While the ancient Romans regarded the anemone as a lucky flower, in later centuries in other parts of Europe it was regarded as the flower of the dead. A wood anemone was sometimes worn as an amulet for protection against sorcery. The wood anemone is also known as devil’s bite and evening twilight.
          Carnations were used in funeral wreaths by the Greeks and Romans. In Italy, it was associated with death well into the Middle Ages. When placed on a grave, carnations were a symbol of love for the deceased. Carnations are also known as pinks and gillyflowers.
          In France, Italy, Spain, and Germany the common chrysanthemum was a symbol of grief and used to honor loved ones. It became known as Fiori dei Morte, “flower of the dead.” Because of this association, it was sometimes considered unlucky to take chrysanthemums inside the home.  
          In addition to purple being a color for mourning, lilac flowers were often used to line coffins and placed on graves to add beauty and offer solace. Elderflowers were associated with death and funerals. They were buried with the deceased or sprinkled over the grave to aid a loved one’s passage into the otherworld.
          For a time in Italy, periwinkle was regarded as a plant of the dead and used for children’s funeral wreaths. Periwinkle’s power was used to detect witches, break spells, and heal demonic possession. It also served as an amulet against the evil eye and ghosts. Periwinkles are also known as blue stars and sorcerer’s violet.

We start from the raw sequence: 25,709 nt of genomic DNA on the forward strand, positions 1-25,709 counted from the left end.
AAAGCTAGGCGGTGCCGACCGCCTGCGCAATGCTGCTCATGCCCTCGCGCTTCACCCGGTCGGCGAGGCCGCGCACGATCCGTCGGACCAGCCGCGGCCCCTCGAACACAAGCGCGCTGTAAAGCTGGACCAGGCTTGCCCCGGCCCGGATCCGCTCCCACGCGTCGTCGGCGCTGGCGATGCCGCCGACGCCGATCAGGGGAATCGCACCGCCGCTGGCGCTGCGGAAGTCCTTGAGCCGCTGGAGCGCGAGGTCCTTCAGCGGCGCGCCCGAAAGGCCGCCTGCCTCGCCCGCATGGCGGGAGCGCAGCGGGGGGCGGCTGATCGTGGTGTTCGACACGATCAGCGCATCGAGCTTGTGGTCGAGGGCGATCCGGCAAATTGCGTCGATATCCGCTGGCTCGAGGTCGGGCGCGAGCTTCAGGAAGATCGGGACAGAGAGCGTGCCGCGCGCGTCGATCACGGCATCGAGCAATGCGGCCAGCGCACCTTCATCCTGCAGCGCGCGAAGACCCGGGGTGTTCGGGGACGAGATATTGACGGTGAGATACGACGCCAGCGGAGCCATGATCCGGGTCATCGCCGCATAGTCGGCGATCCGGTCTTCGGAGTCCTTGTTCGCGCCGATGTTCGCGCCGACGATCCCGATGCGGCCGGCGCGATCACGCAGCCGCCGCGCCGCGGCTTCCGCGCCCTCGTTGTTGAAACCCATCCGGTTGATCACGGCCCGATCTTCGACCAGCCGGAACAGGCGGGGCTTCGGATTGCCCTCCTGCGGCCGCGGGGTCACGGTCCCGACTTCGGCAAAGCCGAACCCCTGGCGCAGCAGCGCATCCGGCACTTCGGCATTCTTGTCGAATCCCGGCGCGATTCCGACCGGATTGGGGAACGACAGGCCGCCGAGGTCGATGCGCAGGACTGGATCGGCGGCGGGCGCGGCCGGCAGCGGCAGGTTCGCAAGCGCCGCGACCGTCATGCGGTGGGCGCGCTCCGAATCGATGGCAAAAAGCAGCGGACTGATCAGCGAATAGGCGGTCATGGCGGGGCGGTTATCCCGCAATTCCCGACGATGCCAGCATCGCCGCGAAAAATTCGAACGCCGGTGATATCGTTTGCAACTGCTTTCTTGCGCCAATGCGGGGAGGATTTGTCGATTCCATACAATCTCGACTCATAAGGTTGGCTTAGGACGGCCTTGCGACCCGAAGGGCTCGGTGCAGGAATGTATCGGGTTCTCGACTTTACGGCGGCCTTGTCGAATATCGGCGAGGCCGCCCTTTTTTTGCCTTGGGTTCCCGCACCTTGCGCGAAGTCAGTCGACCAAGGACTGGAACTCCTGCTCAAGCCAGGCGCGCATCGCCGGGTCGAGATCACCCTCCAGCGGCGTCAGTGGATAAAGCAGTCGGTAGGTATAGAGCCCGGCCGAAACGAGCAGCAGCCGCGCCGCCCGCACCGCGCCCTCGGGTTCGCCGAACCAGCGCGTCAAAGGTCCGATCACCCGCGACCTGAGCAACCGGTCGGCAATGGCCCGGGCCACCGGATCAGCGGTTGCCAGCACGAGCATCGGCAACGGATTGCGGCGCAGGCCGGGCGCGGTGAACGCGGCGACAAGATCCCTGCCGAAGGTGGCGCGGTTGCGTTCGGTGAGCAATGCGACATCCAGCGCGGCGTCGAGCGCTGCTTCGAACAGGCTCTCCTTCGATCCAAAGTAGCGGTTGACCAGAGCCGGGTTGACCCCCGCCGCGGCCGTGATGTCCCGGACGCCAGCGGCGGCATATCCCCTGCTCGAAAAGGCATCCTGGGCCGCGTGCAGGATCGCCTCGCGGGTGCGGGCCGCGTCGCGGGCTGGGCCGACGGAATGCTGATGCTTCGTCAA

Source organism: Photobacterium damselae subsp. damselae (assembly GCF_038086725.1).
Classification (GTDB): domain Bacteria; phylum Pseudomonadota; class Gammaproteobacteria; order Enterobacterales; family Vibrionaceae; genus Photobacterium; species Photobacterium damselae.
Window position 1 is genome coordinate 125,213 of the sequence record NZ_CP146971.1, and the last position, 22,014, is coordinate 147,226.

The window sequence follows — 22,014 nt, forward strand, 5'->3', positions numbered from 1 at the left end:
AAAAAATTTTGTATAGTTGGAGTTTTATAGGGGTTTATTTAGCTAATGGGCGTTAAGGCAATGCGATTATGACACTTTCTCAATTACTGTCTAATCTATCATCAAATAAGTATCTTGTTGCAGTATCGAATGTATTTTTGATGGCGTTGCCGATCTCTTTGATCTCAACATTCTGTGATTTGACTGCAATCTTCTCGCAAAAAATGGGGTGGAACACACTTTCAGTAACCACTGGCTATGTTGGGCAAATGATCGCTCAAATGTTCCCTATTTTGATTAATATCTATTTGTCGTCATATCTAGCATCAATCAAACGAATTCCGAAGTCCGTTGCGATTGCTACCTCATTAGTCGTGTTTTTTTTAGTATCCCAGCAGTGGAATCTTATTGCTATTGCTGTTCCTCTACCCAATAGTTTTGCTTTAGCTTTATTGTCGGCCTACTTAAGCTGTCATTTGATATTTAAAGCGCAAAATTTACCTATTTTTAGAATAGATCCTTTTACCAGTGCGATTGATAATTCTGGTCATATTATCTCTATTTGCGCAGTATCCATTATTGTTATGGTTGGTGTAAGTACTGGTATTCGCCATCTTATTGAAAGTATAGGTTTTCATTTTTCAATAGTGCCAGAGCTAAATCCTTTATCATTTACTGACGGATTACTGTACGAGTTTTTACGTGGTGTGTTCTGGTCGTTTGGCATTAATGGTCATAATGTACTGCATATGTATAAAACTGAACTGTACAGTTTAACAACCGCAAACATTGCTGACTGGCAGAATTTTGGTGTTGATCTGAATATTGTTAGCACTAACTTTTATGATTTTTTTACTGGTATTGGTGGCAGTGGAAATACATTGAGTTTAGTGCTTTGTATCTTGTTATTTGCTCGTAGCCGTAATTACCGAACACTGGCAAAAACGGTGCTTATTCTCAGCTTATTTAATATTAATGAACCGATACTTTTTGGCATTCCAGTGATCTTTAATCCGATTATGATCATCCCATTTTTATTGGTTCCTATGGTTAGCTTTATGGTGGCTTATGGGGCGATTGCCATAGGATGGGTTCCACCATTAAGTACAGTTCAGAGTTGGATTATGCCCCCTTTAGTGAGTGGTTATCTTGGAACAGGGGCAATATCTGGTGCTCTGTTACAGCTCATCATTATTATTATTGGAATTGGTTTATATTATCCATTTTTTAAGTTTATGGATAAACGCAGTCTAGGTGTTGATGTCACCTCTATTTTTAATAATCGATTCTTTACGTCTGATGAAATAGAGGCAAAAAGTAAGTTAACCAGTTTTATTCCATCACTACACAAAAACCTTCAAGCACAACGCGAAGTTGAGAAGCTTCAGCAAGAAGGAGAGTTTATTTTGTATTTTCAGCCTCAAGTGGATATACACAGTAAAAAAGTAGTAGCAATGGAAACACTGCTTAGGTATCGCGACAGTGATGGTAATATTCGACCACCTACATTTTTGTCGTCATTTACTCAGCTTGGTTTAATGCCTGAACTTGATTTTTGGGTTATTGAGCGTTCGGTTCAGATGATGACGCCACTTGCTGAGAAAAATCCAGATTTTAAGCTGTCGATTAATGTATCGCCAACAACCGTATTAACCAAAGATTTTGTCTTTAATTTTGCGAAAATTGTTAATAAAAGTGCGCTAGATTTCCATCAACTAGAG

Considered the flower of the dead by the Aztec, marigolds are used on altars for Day of the Dead observances in present-day Mexico and represent the tenuousness of life. According to legend, the reddish-brown splotches on the flowers were from the blood of people killed by Spanish conquistadors. Aztec marigold is also known as African marigold.
          Samhain, Day of the Dead, All Soul’s Day also marks a time for introspection in preparation for the new cycle that begins at Yule, a symbolic death before renewal.


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Entering the Dark of the Year

October, Nacht-ober, Night-ober
We enter the dark of the year.
Things may go bump in the night
But there is nothing to fear.

The things that we use for decoration at this time of year bring protective energy to the home. The chrysanthemum is a traditional flower used to honor those who have passed. In Europe it became known as Fiori dei Morte, “flower of the dead.” Throughout Mexico, Central and South America, corn was regarded as sacred. Because of its protective magic, straw was placed under the deceased at funerals to keep evil spirit away. Pumpkins and squash represent abundance and are associated with lunar magic. At a time when the veil between the worlds is growing thin, these also provide comfort for ancestral spirits who may draw near.

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Autumn Magic with Hawthorn

As leaves begin to fade, hawthorn berries blaze into bright red for autumn. In Ireland and parts of Britain it was believed that ash, oak, and hawthorn growing in the same place made the invisible world of the faeries visible. It was also believed to mark a threshold into the faery realm. For centuries, hawthorn has been an important component of Britain’s hedgerows and the flowers used in Beltane celebrations.

            The name hawthorn evolved from the Old English word, haegthorn, “hedge thorn.” It is also known as haw bush, fairy thorn, Maybush, quickthorn, whitethorn, wishing tree. Usually called haws, its oval, red fruit is also known as pixie pears and has a five-pointed star on the bottom.